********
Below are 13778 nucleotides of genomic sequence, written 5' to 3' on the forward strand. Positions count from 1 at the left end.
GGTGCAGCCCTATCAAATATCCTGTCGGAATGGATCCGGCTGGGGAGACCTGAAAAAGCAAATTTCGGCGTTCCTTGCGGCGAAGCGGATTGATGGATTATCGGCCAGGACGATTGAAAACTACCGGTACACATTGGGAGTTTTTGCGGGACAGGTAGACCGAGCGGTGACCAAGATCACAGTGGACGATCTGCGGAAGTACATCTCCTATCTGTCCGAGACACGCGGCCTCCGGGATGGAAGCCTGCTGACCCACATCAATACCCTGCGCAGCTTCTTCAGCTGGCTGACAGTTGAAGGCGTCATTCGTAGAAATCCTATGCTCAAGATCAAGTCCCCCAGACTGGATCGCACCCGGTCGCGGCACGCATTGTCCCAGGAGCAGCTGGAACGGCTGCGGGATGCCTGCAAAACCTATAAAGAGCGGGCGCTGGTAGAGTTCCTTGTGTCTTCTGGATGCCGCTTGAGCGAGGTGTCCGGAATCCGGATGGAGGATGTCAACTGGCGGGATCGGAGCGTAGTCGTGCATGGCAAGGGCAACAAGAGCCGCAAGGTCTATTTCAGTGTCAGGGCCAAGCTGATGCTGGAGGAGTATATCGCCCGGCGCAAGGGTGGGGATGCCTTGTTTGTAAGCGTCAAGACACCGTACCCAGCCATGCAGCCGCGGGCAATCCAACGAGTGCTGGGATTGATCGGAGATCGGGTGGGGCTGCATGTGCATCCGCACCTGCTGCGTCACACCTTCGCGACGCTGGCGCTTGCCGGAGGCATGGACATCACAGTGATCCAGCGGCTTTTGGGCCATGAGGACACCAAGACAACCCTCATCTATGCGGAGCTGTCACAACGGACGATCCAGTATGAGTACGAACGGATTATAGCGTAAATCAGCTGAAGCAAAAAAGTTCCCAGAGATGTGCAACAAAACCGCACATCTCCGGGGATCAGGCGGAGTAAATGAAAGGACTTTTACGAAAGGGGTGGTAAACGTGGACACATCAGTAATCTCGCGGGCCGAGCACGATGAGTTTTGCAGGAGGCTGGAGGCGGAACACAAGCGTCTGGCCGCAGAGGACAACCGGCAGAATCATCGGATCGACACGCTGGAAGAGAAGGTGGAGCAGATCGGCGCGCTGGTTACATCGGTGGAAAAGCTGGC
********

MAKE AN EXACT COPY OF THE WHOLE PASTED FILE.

Below are 13778 nucleotides of genomic sequence, written 5' to 3' on the forward strand. Positions count from 1 at the left end.
GGTGCAGCCCTATCAAATATCCTGTCGGAATGGATCCGGCTGGGGAGACCTGAAAAAGCAAATTTCGGCGTTCCTTGCGGCGAAGCGGATTGATGGATTATCGGCCAGGACGATTGAAAACTACCGGTACACATTGGGAGTTTTTGCGGGACAGGTAGACCGAGCGGTGACCAAGATCACAGTGGACGATCTGCGGAAGTACATCTCCTATCTGTCCGAGACACGCGGCCTCCGGGATGGAAGCCTGCTGACCCACATCAATACCCTGCGCAGCTTCTTCAGCTGGCTGACAGTTGAAGGCGTCATTCGTAGAAATCCTATGCTCAAGATCAAGTCCCCCAGACTGGATCGCACCCGGTCGCGGCACGCATTGTCCCAGGAGCAGCTGGAACGGCTGCGGGATGCCTGCAAAACCTATAAAGAGCGGGCGCTGGTAGAGTTCCTTGTGTCTTCTGGATGCCGCTTGAGCGAGGTGTCCGGAATCCGGATGGAGGATGTCAACTGGCGGGATCGGAGCGTAGTCGTGCATGGCAAGGGCAACAAGAGCCGCAAGGTCTATTTCAGTGTCAGGGCCAAGCTGATGCTGGAGGAGTATATCGCCCGGCGCAAGGGTGGGGATGCCTTGTTTGTAAGCGTCAAGACACCGTACCCAGCCATGCAGCCGCGGGCAATCCAACGAGTGCTGGGATTGATCGGAGATCGGGTGGGGCTGCATGTGCATCCGCACCTGCTGCGTCACACCTTCGCGACGCTGGCGCTTGCCGGAGGCATGGACATCACAGTGATCCAGCGGCTTTTGGGCCATGAGGACACCAAGACAACCCTCATCTATGCGGAGCTGTCACAACGGACGATCCAGTATGAGTACGAACGGATTATAGCGTAAATCAGCTGAAGCAAAAAAGTTCCCAGAGATGTGCAACAAAACCGCACATCTCCGGGGATCAGGCGGAGTAAATGAAAGGACTTTTACGAAAGGGGTGGTAAACGTGGACACATCAGTAATCTCGCGGGCCGAGCACGATGAGTTTTGCAGGAGGCTGGAGGCGGAACACAAGCGTCTGGCCGCAGAGGACAACCGGCAGAATCATCGGATCGACACGCTGGAAGAGAAGGTGGAGCAGATCGGCGCGCTGGTTACATCGGTGGAAAAGCTGGC